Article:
The Mexican Vanilla Market: A Silver Lining?
The bean that conquered the world’s palate is flourishing again in its native land, Mexico.
If there is any silver lining in the crisis rocking the vanilla market, it’s the revival of Mexican vanilla, now competitive again on the world stage despite Mexico’s rapidly rising wages and living standards.
Sometime in the 1960s, Madagascar eclipsed Mexico as the dominant global supplier. Now, Madagascar has become nearly synonymous with vanilla in many people’s minds.
Partly that’s because food companies market “real Madagascar vanilla” as an ingredient. This implies that vanilla from the region is the best, or even the only legitimate, kind.
And it’s also because Mexico destroyed its own reputation for quality vanilla by allowing rampant mislabeling of artificial vanillas as pure. Most vanilla extracts sold in Mexico are still artificial. Unwitting tourists who bring a bottle home often are buying not only fake vanilla, but also, by the FDA’s reckoning, cancer-causing ingredients.
But we remember when our Dad, Raymond R. Lochhead, traveled as a young man to Papantla, the historic vanilla capital of the world, deep in the state of Veracruz along Mexico’s Gulf Coast. He brought home luscious handcrafted beans and tales of their aroma wafting through Papantla’s streets.
We decided to follow in his footsteps, visiting the handful of companies in the region that have been growing, curing and extracting vanilla since the 19th century.
Vanilla’s Origin Story
Vanilla originated in the American Tropics, where the Totonac Indians discovered in the former rainforests a rare, briefly flowering orchid that would produce long pods that yellowed when ripe. If left in the sun to dry, these produced a wonderful aroma. So wonderful that when the Aztecs conquered the Totonacs, they demanded vanilla as tribute.
The Aztec king Moctezuma subsequently entertained Spanish conquistador Hernando Cortez with the royal drink of vanilla and chocolate. (Both ingredients were unknown at the time to the rest of the world.) Moctezuma had made a fatal mistake, but it was one that introduced vanilla to Europe.
Curse of Montezuma
Dad often told us the story of the Melipona bee, a tiny, stingless pollinator that lives only in Mexico. For three centuries, ignorance of the bee’s vital work stymied European planters attempting to export vanilla cultivation to other parts of the Tropics.
It was not until a 12-year-old slave, Edmond Albius (1829 – 1880) on the island of Bourbon, now Reunion, invented hand pollination of the orchid blossoms that vanilla production spread to the rest of the world.
The famous bee may be nearing extinction, but you can see it for yourself at Eco Park Xanath, where José Luis Hernández Decuir keeps several hives thriving in clay pots. Nearby, the spectacular El Tajin ruins speak to vanilla’s classic past. Here, descendants of the Totonacs offer their homegrown beans for sale.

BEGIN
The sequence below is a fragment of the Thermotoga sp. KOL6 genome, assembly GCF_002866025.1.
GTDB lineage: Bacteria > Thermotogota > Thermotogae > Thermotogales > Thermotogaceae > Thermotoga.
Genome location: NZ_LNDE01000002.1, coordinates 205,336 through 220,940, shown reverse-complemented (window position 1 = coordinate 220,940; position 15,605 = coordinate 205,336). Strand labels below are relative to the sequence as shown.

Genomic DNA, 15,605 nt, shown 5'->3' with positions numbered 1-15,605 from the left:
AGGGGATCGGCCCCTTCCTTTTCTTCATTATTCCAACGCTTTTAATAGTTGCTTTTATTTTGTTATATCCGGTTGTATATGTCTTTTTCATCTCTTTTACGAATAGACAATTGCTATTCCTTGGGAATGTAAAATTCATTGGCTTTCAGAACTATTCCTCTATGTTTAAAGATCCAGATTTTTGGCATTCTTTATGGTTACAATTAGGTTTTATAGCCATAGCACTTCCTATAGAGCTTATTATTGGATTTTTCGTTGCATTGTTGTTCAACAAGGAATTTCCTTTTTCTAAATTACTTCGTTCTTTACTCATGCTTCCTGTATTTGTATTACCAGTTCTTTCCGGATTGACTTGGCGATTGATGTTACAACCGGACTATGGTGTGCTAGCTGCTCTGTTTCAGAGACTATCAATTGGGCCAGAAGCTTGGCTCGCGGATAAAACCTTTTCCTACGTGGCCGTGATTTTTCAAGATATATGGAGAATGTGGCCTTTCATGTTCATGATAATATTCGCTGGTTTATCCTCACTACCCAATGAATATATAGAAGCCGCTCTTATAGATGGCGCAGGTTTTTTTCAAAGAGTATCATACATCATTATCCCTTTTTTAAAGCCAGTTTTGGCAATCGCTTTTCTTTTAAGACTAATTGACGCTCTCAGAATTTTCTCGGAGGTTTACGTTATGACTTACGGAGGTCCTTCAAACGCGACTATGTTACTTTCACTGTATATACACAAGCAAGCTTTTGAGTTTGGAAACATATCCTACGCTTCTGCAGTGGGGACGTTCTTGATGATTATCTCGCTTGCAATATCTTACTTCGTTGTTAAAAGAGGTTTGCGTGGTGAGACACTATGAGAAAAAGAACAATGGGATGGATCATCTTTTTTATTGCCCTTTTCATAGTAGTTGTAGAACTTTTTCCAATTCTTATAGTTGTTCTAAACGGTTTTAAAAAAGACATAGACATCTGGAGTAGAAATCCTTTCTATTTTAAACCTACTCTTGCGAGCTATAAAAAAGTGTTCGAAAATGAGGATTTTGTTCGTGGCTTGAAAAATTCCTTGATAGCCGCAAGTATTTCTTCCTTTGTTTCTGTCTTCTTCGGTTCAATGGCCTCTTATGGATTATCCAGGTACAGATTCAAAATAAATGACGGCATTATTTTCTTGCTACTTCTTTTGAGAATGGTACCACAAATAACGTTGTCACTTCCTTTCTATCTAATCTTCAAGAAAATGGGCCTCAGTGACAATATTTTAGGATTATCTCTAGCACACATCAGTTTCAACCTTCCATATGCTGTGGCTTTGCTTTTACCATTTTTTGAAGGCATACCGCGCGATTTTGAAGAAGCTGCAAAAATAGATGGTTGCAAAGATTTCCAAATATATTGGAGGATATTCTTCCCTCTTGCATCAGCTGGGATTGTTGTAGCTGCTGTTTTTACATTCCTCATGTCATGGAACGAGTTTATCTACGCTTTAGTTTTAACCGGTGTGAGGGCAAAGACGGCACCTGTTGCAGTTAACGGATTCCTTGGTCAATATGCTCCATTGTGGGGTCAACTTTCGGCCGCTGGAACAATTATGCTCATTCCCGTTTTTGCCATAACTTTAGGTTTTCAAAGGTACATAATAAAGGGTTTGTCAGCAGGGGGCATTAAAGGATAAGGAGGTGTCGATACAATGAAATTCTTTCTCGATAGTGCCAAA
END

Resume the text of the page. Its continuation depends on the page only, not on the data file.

What about Mexican Vanilla Today?
The commercial Mexican beans we saw were as fine and fragrant as they come. They include the planifolia variety that dominates the market, but also vanilla pompona, one of two minor commercial varieties of vanilla. The pompona is a long, fat, black bean with its own flavor profile, a sweet, creamy aroma with a hint of spice.
Quality Mexican vanilla producers are making inroads into the world market again thanks to sky-high vanilla prices that allow Mexican vanilla to compete again with Madagascar beans.
Old-line companies are cultivating new growers throughout southern Mexico, as well as growing in on-site greenhouses. Proud of their long heritage, they are determined to change the perception that all Mexican vanilla is artificial. As one prominent producer described the fakes, “It’s not vanilla, it’s not Mexican and it’s not extract!”
One producer has even preserved the beautiful traditional Mexican technique of weaving beans into bundles, rather than tying them.
Still, Mexico’s market share remains miniscule, and the country continues to face daunting production challenges.
Vanilla cultivation is laborious, tricky and requires a long investment horizon. Bananas and tomatoes are much quicker and easier. Even with exorbitant prices, farmers are reluctant to plant the vine for fear of getting burned when prices crash.
Young people are seeking opportunities elsewhere. And as Mexico has developed, deforestation has destroyed much of the native rainforest where vanilla thrived, altering the local climate. Producers told us that hotter temperatures are forcing farmers to plant higher on mountain hillsides.
Nonetheless, dedicated growers are producing beans so full of flavor that they exhibit the telltale vanillin crystals that can emerge from a perfectly cured bean. Women are taking over some of the production, demonstrating the seriousness and attention to detail that vanilla requires.
We welcome these developments. We love Mexican vanilla, and we value the heroic efforts of local producers to preserve the pure vanilla culture.
Josephine Lochhead Schmidt
Cook Flavoring Company/R.R. Lochhead Manufacturing